media has feeding frenzy over gaga's meaty fashions

Unless you were sharing an underground bunker with Dick Cheney, you likely heard the news that Lady Gaga's impish "meat dress" landed in Cleveland. Now part of the "Women Who Rock" exhibit at the Rock and Roll Hall of Fame, the dress first appeared at last year's MTV Video Music Awards.

Well, the media has been on a bit of a meat-fueled feeding frenzy since the news broke, publishing stories with carnivorous impunity. Fresh Water writer Erin O'Brien was one of them, penning this piece last week.

Writing this piece for the New Times Broward-Palm Beach, Laine Doss explained the process that it took to ready the dress for its Cleveland debut.

"How do you store and display raw meat for days, weeks, and months without flies, maggots, and the rotting stench of decay?" she asks rhetorically. Well, you turn it into beef jerky, of course. "The outfit, made of Argentine beef, was kept in a meat locker, placed in a vat of chemicals, and dried by a team of taxidermists over a period of several months."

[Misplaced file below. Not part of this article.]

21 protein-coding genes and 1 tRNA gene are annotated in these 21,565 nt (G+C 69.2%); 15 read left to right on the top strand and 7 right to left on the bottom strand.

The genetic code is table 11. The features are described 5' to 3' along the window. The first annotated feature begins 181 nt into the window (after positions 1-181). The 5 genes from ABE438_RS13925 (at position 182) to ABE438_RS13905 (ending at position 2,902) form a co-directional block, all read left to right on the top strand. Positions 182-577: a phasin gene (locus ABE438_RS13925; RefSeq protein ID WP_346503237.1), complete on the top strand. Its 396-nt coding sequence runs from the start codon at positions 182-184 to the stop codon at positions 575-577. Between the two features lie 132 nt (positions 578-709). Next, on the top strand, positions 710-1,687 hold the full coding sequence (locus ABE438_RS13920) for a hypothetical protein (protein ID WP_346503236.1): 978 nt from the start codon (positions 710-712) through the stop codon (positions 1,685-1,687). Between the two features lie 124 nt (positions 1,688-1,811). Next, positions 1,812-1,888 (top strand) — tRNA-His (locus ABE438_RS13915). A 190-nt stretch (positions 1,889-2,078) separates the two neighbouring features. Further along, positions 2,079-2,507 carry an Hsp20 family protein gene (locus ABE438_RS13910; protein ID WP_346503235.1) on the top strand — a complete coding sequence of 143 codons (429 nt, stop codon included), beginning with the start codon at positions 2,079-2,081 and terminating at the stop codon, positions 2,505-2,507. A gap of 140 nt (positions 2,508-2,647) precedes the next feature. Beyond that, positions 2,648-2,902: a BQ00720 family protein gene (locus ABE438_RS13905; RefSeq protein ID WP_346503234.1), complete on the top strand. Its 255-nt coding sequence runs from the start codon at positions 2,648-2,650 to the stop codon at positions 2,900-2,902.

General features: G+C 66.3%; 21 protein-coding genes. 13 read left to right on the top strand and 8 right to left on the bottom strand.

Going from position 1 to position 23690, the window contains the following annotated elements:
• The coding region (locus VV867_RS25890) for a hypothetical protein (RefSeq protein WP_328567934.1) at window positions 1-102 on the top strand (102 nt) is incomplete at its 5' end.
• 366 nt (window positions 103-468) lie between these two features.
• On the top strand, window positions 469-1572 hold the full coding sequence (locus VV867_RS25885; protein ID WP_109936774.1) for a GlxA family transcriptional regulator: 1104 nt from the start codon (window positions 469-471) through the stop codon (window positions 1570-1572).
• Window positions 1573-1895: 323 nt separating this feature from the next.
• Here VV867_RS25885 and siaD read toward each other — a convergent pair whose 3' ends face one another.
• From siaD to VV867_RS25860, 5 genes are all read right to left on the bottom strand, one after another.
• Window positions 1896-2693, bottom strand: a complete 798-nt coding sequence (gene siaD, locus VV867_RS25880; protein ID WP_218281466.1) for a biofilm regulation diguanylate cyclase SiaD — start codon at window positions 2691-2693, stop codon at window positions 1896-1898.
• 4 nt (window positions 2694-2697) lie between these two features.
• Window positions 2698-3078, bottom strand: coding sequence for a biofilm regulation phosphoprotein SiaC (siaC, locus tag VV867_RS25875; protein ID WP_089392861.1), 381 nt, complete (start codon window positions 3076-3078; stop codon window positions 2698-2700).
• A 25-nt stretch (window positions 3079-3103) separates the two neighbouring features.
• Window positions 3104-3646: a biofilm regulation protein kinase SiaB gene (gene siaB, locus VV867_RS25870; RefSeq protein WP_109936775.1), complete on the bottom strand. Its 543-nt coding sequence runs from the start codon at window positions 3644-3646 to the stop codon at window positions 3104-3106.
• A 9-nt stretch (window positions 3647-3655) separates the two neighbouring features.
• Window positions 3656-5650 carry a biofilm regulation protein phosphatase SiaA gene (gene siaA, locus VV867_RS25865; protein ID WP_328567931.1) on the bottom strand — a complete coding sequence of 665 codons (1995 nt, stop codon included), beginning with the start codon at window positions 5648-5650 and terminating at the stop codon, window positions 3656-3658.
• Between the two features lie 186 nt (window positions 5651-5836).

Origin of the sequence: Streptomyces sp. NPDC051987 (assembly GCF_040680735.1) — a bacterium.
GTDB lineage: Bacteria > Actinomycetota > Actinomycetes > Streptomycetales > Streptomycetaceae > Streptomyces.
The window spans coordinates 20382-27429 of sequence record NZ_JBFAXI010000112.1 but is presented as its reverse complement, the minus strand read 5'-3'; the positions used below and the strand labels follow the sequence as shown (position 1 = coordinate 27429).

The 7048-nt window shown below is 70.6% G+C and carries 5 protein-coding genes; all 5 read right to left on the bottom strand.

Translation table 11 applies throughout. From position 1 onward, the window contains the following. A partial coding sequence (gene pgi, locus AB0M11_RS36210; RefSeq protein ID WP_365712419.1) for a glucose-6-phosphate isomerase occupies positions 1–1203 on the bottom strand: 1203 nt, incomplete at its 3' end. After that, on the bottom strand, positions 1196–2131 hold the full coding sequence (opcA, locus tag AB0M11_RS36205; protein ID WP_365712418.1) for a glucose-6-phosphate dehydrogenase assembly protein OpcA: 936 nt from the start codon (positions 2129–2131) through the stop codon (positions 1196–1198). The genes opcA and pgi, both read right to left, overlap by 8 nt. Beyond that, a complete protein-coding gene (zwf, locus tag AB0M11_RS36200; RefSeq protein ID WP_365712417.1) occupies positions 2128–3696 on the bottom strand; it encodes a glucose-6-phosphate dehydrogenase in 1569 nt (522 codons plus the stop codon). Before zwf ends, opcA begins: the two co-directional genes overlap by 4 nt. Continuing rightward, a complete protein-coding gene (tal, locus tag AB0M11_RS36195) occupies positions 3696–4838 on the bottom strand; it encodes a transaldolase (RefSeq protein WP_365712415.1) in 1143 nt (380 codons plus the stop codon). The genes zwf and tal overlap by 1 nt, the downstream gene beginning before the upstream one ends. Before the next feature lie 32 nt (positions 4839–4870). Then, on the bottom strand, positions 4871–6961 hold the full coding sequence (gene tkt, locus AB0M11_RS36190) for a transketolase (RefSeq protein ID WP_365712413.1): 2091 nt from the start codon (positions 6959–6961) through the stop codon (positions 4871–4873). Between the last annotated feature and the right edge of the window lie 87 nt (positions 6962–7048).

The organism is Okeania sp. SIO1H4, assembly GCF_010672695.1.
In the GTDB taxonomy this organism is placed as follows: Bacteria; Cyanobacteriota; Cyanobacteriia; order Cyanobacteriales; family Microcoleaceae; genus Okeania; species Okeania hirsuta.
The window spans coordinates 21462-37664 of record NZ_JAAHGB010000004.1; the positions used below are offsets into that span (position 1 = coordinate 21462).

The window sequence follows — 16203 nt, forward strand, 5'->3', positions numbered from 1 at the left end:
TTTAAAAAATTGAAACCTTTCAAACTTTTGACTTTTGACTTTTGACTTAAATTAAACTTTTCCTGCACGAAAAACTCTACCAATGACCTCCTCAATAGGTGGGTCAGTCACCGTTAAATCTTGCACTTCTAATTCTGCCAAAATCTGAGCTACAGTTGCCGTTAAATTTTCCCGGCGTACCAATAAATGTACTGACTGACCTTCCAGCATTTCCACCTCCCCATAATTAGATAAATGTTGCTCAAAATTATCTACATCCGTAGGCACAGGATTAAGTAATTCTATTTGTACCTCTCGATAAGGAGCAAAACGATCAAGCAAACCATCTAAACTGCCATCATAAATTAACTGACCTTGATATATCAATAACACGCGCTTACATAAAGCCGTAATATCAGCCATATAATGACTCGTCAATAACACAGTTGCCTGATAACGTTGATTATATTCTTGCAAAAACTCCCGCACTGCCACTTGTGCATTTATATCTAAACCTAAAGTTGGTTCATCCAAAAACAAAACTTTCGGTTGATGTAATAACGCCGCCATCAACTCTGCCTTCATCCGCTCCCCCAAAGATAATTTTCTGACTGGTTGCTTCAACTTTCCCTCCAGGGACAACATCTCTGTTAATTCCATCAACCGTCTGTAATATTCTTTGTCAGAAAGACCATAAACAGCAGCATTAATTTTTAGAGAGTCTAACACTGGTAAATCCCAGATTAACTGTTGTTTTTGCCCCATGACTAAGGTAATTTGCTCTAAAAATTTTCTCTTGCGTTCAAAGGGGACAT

In this article, the Montreal Gazette reminded readers of the "meaning" behind the meat.

"Gaga later told talk show host Ellen DeGeneres that the dress had many interpretations," among them, "If we don't stand up for what we believe in, and if we don't fight for our rights, pretty soon we're going to have as much rights as the meat on our own bones. And, I am not a piece of meat."

In this MTV article, writer Jocelyn Vena chats with the Rock Hall's chief curator Jim Henke, who explains other tactics the museum is using to keep the meat mountain fresh.

"It's going to be in a case and we are putting some canisters in there to control the humidity, and then we have this other canister that soaks up the glutens," Henke explained. "But it's in a sealed case and we have the gels to control the environment in there."

Henke says that as weird as Gaga's dress may be, it's not the oddest item in the collection.

"Definitely one of the stranger pieces," he says, but adds "There are some other weird things. We actually have [pioneering radio DJ] Alan Freed's ashes."

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